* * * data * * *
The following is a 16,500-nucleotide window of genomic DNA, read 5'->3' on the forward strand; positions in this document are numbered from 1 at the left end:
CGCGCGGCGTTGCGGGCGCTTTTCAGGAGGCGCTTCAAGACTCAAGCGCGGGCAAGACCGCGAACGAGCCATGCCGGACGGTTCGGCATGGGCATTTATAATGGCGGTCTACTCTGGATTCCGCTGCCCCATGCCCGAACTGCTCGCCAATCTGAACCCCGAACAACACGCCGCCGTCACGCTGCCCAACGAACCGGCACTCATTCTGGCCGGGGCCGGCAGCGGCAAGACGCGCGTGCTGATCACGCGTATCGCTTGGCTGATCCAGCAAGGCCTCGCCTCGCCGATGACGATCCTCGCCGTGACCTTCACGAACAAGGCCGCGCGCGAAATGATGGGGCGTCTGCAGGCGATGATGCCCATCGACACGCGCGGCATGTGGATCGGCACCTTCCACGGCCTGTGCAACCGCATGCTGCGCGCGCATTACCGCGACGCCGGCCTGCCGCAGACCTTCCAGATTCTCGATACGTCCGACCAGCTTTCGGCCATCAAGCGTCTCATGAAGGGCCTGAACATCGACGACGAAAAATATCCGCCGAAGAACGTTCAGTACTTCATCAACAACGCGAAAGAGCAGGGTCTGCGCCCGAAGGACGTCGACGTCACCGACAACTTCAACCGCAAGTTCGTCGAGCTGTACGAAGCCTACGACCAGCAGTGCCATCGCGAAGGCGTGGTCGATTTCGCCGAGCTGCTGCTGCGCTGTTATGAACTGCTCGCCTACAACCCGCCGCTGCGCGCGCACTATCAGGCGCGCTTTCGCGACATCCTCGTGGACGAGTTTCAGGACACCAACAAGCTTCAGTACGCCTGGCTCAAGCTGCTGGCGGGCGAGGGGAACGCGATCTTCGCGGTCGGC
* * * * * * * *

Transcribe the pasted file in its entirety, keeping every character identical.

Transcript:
The following is a 16,500-nucleotide window of genomic DNA, read 5'->3' on the forward strand; positions in this document are numbered from 1 at the left end:
CGCGCGGCGTTGCGGGCGCTTTTCAGGAGGCGCTTCAAGACTCAAGCGCGGGCAAGACCGCGAACGAGCCATGCCGGACGGTTCGGCATGGGCATTTATAATGGCGGTCTACTCTGGATTCCGCTGCCCCATGCCCGAACTGCTCGCCAATCTGAACCCCGAACAACACGCCGCCGTCACGCTGCCCAACGAACCGGCACTCATTCTGGCCGGGGCCGGCAGCGGCAAGACGCGCGTGCTGATCACGCGTATCGCTTGGCTGATCCAGCAAGGCCTCGCCTCGCCGATGACGATCCTCGCCGTGACCTTCACGAACAAGGCCGCGCGCGAAATGATGGGGCGTCTGCAGGCGATGATGCCCATCGACACGCGCGGCATGTGGATCGGCACCTTCCACGGCCTGTGCAACCGCATGCTGCGCGCGCATTACCGCGACGCCGGCCTGCCGCAGACCTTCCAGATTCTCGATACGTCCGACCAGCTTTCGGCCATCAAGCGTCTCATGAAGGGCCTGAACATCGACGACGAAAAATATCCGCCGAAGAACGTTCAGTACTTCATCAACAACGCGAAAGAGCAGGGTCTGCGCCCGAAGGACGTCGACGTCACCGACAACTTCAACCGCAAGTTCGTCGAGCTGTACGAAGCCTACGACCAGCAGTGCCATCGCGAAGGCGTGGTCGATTTCGCCGAGCTGCTGCTGCGCTGTTATGAACTGCTCGCCTACAACCCGCCGCTGCGCGCGCACTATCAGGCGCGCTTTCGCGACATCCTCGTGGACGAGTTTCAGGACACCAACAAGCTTCAGTACGCCTGGCTCAAGCTGCTGGCGGGCGAGGGGAACGCGATCTTCGCGGTCGGC